Saturday, October 13, 2012

Reggianito/Amauta I

I have been selling Argentine Reggianito for most of the last thirty years.  When I first started in the cheese business I was frankly stunned by the quality of the cheese compared to similarly priced domestic Parmesans, so I consistently sold Reggianito as opposed to the domestics.  My current vendor for domestic Parmesan maintains what I already know, that there are better and lesser domestics, but to my tastes, Reggianito rules.

Reggianito of course is the Spanish diminutive of Reggiano, the great Italian Parmesan and arguably the finest cheese of all.  Italian immigrants to Argentina recognized the potential for cheesemaking with the vast pasture lands of Argentina and of course they recognized the need for transplanting their industry in the new world for both personal and cultural reasons.  The "ito" in Reggianito, by the way,  refers to the 15lb size of the wheel in Argentina as opposed to the 80lb Italian Reggiano drum.  Early ox carts in Argentina just couldn't handle the eighty pounders.

In the early twentieth century, ethnic Italian Argentines recognized the marketing potential for Reggianito on the world stage.  It was marketed to America as Parmesan and while it lacks the depth and complexity of its namesake, it has much in common with it.  Reggianito is a natural rind cow's milk cheese aged 5-6 months with an intended purpose for grating and cooking in the kitchen.  Reggianito has a saltier flavor than Reggiano and a grainier texture which, ironically, is caused by amino acid crystals and not salt.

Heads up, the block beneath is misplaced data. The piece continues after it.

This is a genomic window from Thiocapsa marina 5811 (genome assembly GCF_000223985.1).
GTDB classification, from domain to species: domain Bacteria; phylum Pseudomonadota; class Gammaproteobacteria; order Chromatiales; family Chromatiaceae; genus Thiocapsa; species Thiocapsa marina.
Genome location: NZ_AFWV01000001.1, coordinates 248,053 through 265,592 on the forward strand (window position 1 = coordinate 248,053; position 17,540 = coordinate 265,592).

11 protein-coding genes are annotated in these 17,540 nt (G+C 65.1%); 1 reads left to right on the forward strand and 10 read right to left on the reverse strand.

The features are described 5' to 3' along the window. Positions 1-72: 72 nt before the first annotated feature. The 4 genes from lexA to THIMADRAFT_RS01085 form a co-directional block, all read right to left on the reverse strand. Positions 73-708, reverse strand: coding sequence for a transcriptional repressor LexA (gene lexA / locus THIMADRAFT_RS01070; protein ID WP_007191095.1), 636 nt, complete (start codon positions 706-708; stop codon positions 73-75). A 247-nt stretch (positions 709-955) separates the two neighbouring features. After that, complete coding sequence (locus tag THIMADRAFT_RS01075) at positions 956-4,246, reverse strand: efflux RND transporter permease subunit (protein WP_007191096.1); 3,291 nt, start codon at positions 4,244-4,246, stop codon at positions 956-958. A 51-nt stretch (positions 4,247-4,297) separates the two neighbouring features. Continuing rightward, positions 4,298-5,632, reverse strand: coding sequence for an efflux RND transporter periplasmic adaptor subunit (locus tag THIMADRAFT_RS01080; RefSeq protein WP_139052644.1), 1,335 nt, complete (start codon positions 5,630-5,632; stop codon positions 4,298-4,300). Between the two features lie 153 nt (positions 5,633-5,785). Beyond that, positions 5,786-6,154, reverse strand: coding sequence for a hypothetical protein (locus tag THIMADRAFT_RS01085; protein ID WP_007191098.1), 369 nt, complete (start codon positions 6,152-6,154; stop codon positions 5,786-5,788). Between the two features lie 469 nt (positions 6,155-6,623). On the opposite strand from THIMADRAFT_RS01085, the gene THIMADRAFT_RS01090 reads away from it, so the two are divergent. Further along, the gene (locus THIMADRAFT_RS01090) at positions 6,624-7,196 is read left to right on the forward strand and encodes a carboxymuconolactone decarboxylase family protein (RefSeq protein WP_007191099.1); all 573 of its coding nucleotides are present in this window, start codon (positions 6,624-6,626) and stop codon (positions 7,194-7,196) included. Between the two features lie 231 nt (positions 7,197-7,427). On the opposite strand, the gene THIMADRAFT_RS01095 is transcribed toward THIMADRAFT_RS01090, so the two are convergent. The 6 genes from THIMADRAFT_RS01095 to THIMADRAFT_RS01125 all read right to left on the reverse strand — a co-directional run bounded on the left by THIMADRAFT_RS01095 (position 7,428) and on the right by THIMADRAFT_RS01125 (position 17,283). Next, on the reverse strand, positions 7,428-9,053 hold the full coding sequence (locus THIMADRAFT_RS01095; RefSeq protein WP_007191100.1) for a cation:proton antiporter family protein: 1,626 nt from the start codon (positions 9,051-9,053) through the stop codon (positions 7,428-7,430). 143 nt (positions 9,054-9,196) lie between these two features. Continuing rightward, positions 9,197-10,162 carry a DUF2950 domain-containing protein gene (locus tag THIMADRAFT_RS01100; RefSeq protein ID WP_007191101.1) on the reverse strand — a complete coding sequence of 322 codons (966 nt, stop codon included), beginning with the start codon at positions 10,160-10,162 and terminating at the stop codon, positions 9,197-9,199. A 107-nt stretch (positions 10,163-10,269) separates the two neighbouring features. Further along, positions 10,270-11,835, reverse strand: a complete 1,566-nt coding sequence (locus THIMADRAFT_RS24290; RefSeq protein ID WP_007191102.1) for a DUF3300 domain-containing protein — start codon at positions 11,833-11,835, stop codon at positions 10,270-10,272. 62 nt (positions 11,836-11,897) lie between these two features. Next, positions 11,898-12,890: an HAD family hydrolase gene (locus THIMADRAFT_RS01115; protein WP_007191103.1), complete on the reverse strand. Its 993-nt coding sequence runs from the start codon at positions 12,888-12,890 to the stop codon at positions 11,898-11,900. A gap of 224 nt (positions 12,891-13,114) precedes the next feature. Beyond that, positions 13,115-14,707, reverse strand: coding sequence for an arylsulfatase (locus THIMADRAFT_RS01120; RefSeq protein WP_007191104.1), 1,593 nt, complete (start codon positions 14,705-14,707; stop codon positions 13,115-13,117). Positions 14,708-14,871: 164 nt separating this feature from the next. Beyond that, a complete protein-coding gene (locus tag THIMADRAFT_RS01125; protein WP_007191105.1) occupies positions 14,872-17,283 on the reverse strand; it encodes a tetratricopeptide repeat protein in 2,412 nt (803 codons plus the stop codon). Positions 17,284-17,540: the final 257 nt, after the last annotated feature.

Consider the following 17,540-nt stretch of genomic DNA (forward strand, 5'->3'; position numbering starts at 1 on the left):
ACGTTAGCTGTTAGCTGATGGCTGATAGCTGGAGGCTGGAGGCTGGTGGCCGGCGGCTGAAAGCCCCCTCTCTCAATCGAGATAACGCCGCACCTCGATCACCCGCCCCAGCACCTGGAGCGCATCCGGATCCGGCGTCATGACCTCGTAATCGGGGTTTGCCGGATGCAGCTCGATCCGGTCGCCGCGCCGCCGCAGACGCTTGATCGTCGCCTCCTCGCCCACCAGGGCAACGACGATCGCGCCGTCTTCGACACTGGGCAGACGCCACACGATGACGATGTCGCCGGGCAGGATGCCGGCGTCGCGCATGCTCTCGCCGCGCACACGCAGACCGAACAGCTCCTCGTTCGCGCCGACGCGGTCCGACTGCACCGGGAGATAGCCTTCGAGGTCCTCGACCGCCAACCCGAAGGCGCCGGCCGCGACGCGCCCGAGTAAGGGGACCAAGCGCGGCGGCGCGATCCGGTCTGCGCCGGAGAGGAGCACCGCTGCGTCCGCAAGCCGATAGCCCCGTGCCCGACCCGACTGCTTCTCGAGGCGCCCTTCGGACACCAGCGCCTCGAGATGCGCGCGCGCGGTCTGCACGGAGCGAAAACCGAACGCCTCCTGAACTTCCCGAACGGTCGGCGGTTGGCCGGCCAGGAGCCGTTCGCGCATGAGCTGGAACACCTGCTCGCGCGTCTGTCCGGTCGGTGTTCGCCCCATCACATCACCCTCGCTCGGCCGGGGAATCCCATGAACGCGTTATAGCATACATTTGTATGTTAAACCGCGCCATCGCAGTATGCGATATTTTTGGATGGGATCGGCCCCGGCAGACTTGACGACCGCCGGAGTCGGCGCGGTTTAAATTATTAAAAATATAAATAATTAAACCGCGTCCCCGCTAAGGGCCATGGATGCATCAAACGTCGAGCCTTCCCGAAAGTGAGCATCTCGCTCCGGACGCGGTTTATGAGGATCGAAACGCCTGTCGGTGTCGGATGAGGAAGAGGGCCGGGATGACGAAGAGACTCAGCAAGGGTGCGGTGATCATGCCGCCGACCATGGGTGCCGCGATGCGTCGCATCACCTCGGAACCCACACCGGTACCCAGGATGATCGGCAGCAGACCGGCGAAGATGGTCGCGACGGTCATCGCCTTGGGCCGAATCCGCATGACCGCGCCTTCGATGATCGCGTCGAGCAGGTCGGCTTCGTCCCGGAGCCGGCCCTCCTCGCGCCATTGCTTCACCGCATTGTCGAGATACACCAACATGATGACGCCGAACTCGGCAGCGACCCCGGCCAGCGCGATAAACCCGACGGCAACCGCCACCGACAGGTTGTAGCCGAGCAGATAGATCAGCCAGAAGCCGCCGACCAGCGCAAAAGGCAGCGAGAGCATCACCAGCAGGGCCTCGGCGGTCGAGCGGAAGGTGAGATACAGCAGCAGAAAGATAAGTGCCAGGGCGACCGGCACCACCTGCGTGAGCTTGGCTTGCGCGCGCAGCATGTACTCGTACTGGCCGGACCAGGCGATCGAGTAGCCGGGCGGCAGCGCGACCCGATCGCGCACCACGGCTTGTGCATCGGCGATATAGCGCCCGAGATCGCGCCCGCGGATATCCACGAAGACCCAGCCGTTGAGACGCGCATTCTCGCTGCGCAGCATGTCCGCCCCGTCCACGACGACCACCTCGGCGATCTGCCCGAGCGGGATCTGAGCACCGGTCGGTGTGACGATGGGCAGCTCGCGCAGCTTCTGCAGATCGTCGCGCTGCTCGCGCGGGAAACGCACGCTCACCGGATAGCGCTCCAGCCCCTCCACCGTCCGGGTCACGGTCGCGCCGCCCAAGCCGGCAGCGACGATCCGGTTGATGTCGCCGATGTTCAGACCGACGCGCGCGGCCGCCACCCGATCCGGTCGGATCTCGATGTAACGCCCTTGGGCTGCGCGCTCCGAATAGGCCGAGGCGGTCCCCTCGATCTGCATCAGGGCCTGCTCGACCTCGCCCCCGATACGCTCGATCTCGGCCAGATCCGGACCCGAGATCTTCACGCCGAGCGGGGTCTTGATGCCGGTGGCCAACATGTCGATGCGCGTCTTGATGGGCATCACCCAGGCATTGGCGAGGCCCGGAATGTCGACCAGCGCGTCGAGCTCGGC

In my research on the subject only one other article writer maintained Reggianito's place on the dinner table as a red wine accompaniment, something I have always felt, which leads me to our other Argentine subject, Amauta I.  Amauta I is a red blend from the far northwest corner of Argentina made up of 60% Malbec, 30% Cabernet Sauvignon, and 10% Syrah.  The producers are Bodegas El Porvenir de los Andes who also market an excellent line of reds called Laborum which sells in the $35 range.  When we tasted the $25 Amauta with the Laborum line I thought they were comparable.

Amauta I comes from the Cafayate region of the Calchaqui Valley in the province of Salta.  Salta holds the possible distinction of being the wine growing region at the highest altitude (3,000m) and the lowest latitude (24 degrees) anywhere.  Of course it has a dry, temperate climate with requisite diurnal temperature shifts and alluvial soils comparable to Mendoza.  The capitol city of Salta also boasts some of the oldest architecture in Argentina along with grand natural vistas to go along with their incredible climate.

The Amauta I is now in stock as is the Reggianito ($14.99/lb).  Buy them both (naturally), mention this article, and we'll find a way to work in a 10% discount.

On Friday October 19th from 5 to 7pm Henry Leung of Hemispheres Global Wines returns here to share tastes from his portfolio of superior reds and whites.  At this writing the lineup is not set at all, but with Henry, it doesn't have to be.  Henry is just that good!  Please join us.

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